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Make Music Winter 2014 to Present Musical Parades from The Bronx to Williamsburg, Beginning 12/21

Make Music New York is proud to announce the fourth annual Make Music Winter, taking place on Sunday, December 21, 2014, the shortest day of the year. From The Bronx to Williamsburg, thirteen participatory musical parades will enliven streets, parks, and other public spaces throughout four of the city's five boroughs.

Like Make Music New York's annual flagship event on the first day of summer, June 21, Make Music Winter is a free, outdoor musical event that turns audiences into music makers. Inspired by Phil Kline's annual Unsilent Night -- the boombox parade that has become an international tradition and takes place in NYC on December 13 this year -- Make Music Winter's innovative projects transform New York's cityscape for a single day.

Participating organizations include the American Museum of Natural History, Brooklyn Botanic Garden, the Bronx Music Heritage Center, the Cathedral of St. John the Divine, Friends of the High Line, the Jalopy Theater and School of Music, the North Flatbush Business Improvement District, Prospect Park Alliance, El Puente, and Southside Merchants. Featured artists include Puerto Rican ensemble BombaYo, fiddler Anna Roberts-Gevalt, conductor Malcolm Merriweather, composers Daniel Goode, Hiroya Miura, J.C. King, Nissim Schaul, and others.

A full schedule, with starting times and exact locations, is also available on www.makemusicny.org as of November 17.

Program for Make Music Winter (listed alphabetically):

  • Bell by Bell: Artist Tom Peyton distributes seventy color-coded bells to the crowd, one color per note. At the front of the parade, a team of conductors waves corresponding colored flags to lead the group in slowly moving music, written by a variety of composers. When the conductors raise their red and green flags, everyone with red and green bells start ringing, and so on for each color, creating a sonorous, atmospheric soundscape in the Harry Potter-esque thoroughfare known as Sixth ½ Avenue. The Parade begins at 5:00 pm at W. 55th Street and 6½ Ave; all are invited to join.
  • Flat Foot Flatbush: Dancers, fiddlers, and pickers will parade down Flatbush Ave playing old-time tunes while flat footing, a form of percussive dancing from Appalachia, led by fiddler/dancer Anna Roberts-Gevalt, along with Katie Cohen and Nick Horner of the Nick Horner Family. The event begins with a workshop-performance at 1:00 pmat the Brooklyn Public Library, and steps off at 2:30 pm in front of the Brooklyn Library, ending at Barclays Center. All are invited to play, sing, and dance - no experience necessary. Dancers should bring tap shoes, or an old pair of sneakers from which they can make their own at the workshop. Musicians should bring an instrument and email the organizers by December 18 to receive the music.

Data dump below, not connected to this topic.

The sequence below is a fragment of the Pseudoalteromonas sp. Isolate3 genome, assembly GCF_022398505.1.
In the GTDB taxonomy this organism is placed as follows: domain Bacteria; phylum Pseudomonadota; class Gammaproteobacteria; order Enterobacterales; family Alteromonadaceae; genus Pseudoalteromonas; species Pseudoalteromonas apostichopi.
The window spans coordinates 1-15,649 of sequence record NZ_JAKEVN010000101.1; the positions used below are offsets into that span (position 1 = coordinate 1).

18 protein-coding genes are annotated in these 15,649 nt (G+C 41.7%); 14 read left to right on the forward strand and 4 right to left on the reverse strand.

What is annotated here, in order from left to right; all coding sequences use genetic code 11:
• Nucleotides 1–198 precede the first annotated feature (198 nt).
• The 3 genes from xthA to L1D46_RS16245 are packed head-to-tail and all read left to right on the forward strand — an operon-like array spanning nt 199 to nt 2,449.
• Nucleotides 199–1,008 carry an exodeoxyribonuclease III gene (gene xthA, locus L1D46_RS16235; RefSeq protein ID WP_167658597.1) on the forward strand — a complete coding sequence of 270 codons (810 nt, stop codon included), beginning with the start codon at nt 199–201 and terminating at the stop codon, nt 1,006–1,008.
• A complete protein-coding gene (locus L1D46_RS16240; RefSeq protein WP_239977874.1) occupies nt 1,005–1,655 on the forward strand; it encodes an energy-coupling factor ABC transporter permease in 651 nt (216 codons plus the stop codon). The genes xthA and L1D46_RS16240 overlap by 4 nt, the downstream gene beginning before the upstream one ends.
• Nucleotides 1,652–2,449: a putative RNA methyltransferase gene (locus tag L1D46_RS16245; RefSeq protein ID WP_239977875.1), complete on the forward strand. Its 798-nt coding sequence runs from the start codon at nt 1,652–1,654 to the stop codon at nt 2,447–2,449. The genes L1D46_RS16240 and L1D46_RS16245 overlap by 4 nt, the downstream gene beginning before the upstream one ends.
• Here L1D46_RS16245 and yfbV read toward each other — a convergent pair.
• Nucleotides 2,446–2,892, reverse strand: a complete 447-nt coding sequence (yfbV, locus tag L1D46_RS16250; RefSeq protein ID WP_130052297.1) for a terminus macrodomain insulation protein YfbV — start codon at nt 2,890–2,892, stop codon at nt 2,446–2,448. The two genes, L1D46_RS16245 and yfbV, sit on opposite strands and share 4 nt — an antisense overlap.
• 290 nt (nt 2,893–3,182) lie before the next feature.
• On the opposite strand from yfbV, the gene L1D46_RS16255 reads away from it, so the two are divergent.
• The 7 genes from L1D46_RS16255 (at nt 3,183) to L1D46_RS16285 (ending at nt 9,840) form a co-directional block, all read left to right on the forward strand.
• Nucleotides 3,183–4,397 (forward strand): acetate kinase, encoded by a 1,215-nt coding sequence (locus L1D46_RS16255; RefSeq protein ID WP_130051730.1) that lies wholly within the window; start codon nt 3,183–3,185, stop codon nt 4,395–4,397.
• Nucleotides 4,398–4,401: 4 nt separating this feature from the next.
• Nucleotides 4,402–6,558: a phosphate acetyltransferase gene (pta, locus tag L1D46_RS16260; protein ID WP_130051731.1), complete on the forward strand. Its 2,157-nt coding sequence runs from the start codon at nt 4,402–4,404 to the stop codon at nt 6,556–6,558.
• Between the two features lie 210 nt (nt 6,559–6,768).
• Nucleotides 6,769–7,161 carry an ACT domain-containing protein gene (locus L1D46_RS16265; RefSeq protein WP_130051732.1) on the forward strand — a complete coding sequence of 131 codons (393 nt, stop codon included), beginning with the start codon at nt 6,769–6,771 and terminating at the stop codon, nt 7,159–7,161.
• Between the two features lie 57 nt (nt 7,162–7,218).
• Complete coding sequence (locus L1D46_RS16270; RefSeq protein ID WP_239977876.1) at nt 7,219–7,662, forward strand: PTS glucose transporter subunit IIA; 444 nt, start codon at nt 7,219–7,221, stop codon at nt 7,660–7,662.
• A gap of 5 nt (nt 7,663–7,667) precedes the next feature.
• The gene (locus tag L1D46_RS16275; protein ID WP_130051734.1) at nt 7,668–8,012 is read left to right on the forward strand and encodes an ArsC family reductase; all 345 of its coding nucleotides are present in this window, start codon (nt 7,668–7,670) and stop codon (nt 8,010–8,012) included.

• The Gaits: a High Line Soundwalk: Composers Lainie Fefferman, Jascha Narveson, and Cameron Britt have created a free smartphone application that turns footsteps into twinkling metallic sounds, electric guitar chords, dulcimer notes, water splashes, car horns, and applause. By connecting them to small, wearable speakers, smartphones become instruments effortlessly played by strolling, sauntering, or sprinting down the High Line. To honor of the newest section of the High Line - now extending up to 34th street - this year's parade will feature a new ending inspired by the expansive views and active railways below. The Parade begins at 5:00 pm at the southern end of the High Line. To join, download the free Gaits application to your phone; speakers will be available on loan for the first 100 participants. Produced by Friends of the High Line; software development by Daniel Iglesia.
  • Kalmibascope: Participants are invited to join the Kalimbascope Ensemble, and promenade the sunset with the music of the enchanted thumb piano! Composer J.C. King leads a psychedelic kalimba parade through the streets of North Brooklyn, ending at iconic McCarren Park. The parade will be accompanied by real-time electronics, with participants joining in on a kalimba chorus of mystery and fascination. The parade begins at 4:00 pm at Cooper Park (Maspeth Avenue at Olive Street, Brooklyn.) Participants are encouraged to bring their own kalimbas (thumb pianos), hand chimes and bells, all tuned to a specific key, to be announced. Kalimbas will be available for the first 25 participants to borrow.
  • Lightmotif: Winter is Fuyu in Japanese. Originally derived from the verb Furu, to shake, it refers to an ancient ritual performed to shake up the frigid spirit that was frozen cold around the winter solstice. The shaking of the bells in front of the shintoist shrine is a common sight in Japan today, calming the ancestral spirits - a vestige of the winter solstice ceremony, originally praying for the resurrection of the spirit. Lightmotif is a modern day ritual of renewal: a musical soul-shaking for the new solar cycle. Following the path of the Long Island City Sundial, brass musicians and bag pipers will march while playing a call-and-answer pattern. The parade begins at 3:00 pm at 43rd Avenue and 24th Street in Queens. All brass musicians and bagpipers welcome to join; no prior rehearsal necessary.